"I have the utmost respect for all the grinders."
Oh, so close
Shelby Township's Joe Cada, a four-time WSOP bracelet winner including the 2009 Main Event, came so close to a fifth bracelet.
Cada finished runner-up a $5,000 No-Limit Hold'em six-handed event. Still, he earned $468,488, bringing his career WSOP earnings to $13,592,337.
He lost his heads-up battle to Joao Vieira, when Cada's ace-queen was dominated by ace-king going to the flop.
In 2018, Cada had a summer for the ages, winning his third and fourth career bracelets, and making the final table at the Main Event. He finished fifth in the Main, earning more than $2 million, his largest payday since he won $8,547,044 for winning it in 2009.
Cada, 31, had cashed in three consecutive Main Events until the run ended this year. He had six WSOP cashes this season.
Clarkston's Ryan Riess, 29, the 2013 Main Event champion, also busted out of the money in this year's Main. He's still looking for his second WSOP bracelet; Riess finished this WSOP season with six mini-cashes.
Over the Moon
No Michigan man had a better lead-in to to the World Series of Poker than Sterling Heights' Chris Moon.
Moon, 30, like so many of Michigan's poker stars a Michigan State grad, did the unthinkable and won back-to-back tournaments in May.
Moon won the Heartland Poker Tour's $1,650 No-Limit Hold'em tournament in Chicago, then followed that up with a title in the Mid-States Poker Tour's $1,100 NLHE event at Firekeepers Casino in Battle Creek.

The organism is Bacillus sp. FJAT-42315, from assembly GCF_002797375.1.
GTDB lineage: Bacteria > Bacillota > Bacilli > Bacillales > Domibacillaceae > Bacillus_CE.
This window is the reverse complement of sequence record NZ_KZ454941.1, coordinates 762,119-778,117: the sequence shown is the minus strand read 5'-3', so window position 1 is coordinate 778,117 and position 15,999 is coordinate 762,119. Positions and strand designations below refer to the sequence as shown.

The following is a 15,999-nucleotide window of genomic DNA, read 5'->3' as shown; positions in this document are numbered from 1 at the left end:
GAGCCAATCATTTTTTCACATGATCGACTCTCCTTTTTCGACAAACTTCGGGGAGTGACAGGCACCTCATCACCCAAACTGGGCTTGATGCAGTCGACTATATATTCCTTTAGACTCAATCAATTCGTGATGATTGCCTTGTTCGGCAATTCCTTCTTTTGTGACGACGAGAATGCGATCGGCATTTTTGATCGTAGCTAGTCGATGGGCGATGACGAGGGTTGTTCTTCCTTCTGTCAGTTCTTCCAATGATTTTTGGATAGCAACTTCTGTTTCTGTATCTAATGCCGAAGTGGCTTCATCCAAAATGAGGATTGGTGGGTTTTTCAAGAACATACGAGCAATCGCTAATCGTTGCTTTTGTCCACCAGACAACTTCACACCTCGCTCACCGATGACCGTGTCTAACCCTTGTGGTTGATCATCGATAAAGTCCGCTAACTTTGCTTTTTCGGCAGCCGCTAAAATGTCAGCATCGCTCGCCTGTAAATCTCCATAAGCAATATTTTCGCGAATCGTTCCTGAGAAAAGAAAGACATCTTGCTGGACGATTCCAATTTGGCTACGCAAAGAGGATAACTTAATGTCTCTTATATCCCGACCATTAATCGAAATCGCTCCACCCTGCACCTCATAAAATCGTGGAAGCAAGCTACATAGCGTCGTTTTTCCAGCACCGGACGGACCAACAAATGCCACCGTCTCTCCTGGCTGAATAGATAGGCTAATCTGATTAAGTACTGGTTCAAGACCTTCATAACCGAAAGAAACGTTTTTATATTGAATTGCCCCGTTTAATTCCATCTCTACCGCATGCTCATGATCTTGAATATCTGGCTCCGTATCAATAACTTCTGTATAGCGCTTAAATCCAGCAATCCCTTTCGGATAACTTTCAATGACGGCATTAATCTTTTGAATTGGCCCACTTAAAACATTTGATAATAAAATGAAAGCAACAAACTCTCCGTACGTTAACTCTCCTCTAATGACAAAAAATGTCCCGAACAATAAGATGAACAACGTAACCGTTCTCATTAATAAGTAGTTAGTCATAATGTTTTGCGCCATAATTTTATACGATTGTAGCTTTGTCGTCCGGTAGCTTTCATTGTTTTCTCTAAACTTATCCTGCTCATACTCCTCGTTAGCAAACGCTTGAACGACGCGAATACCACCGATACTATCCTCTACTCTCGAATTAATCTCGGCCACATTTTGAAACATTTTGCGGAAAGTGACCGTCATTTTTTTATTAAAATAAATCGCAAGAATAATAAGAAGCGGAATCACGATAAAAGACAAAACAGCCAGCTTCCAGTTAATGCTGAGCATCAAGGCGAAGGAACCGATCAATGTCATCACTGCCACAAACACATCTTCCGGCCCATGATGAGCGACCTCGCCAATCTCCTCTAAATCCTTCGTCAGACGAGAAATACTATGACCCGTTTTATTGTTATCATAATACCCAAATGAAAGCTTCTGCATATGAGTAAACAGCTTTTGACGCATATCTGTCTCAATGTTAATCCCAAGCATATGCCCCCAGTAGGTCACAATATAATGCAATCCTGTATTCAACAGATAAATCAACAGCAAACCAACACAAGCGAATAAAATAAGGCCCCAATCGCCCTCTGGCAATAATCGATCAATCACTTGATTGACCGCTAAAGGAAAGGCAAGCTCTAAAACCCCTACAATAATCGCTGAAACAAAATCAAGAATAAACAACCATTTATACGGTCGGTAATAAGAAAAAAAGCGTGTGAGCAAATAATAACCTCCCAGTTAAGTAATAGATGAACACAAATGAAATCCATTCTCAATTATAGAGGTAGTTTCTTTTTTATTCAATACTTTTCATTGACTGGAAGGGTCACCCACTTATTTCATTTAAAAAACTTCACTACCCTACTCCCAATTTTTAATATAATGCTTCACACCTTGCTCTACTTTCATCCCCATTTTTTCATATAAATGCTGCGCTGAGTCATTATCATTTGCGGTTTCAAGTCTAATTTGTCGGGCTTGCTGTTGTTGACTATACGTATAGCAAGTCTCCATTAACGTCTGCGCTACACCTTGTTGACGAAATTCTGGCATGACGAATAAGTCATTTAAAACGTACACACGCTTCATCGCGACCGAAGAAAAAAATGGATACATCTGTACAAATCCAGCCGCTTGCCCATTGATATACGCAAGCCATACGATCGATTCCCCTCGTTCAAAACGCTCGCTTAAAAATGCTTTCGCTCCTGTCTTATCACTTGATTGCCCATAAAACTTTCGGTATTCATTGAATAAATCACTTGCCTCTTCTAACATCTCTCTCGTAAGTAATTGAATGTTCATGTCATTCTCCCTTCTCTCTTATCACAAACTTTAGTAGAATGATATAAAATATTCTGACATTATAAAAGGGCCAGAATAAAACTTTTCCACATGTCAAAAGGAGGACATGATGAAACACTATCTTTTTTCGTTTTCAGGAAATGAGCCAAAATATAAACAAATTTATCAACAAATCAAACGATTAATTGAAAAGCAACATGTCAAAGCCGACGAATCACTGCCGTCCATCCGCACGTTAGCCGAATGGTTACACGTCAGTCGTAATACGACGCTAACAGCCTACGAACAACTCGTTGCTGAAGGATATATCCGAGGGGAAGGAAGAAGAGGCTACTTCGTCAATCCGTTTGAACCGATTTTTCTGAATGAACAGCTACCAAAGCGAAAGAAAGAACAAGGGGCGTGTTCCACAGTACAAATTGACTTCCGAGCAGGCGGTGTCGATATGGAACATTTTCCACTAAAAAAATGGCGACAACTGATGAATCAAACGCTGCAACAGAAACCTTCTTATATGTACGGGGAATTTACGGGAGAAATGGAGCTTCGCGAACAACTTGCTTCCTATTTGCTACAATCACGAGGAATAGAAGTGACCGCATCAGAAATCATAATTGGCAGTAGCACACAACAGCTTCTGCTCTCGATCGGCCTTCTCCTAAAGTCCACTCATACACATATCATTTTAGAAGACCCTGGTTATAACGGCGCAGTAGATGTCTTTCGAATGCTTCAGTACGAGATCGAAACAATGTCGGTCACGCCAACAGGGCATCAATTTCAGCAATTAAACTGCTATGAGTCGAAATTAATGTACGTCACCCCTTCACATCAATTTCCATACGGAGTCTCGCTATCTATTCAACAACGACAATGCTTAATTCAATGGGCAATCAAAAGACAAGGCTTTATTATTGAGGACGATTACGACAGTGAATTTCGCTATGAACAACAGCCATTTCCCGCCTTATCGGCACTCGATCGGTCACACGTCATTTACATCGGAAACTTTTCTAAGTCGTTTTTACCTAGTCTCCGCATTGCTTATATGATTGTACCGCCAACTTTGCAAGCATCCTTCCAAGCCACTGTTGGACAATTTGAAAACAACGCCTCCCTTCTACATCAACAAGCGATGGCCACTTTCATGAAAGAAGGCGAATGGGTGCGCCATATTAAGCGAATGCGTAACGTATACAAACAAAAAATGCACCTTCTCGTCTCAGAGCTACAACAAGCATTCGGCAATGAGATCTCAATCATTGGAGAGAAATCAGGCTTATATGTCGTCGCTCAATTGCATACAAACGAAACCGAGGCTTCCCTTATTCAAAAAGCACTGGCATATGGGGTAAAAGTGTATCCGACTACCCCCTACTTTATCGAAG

The first won paid $183,899, and the second $258,407, not a bad week's work. They were the first two live tournament wins of his career, more than a decade in the making.
He didn't have any huge plans for the money, other than to pay off his car. He also is considered buying a house in Ferndale.
Moon had one cash in the WSOP this year, for $5,719. Unlike many out in Vegas, he prefers to take a break from the tables. This year, it worked out nicely, as he returned home recently for his sister's wedding.
Flops, turns and rivers
They reached the money bubble late Monday night in the Main Event, and while Cada, Riess and 2019 final-table member Nic Manion of Muskegon have busted, several Michigan players remain.
The top Michigan player entering play Tuesday is Midland's Michael Vo, 187th in chips out of 1,286 remaining players. West Bloomfield's Josh Kay is 194th.
First place pays $10 million this year, because of a whopping 8,569 entrants who plunked down $10,000 apiece to play.
... Other notable finishes this WSOP season: Rochester Hills' David Baker took second in an $800 Online NLHE tournament, for $137,241, and earlier took fifth in a $2,500 NLHE tournament, for $96,632; Kentwood's Juan Lopez took fourth in the $400 Colossus for $157,106; West Bloomfield's Samir Husaynue took seventh in a seniors NLE tournament, for $98,981;Keego Harbor's Michael Sopko took third in a $1,500 seven-card stud tournament, for 60,330; and East Lansing's Adam Lamphere took seventh in a $600 mixed tournament, for $28,006.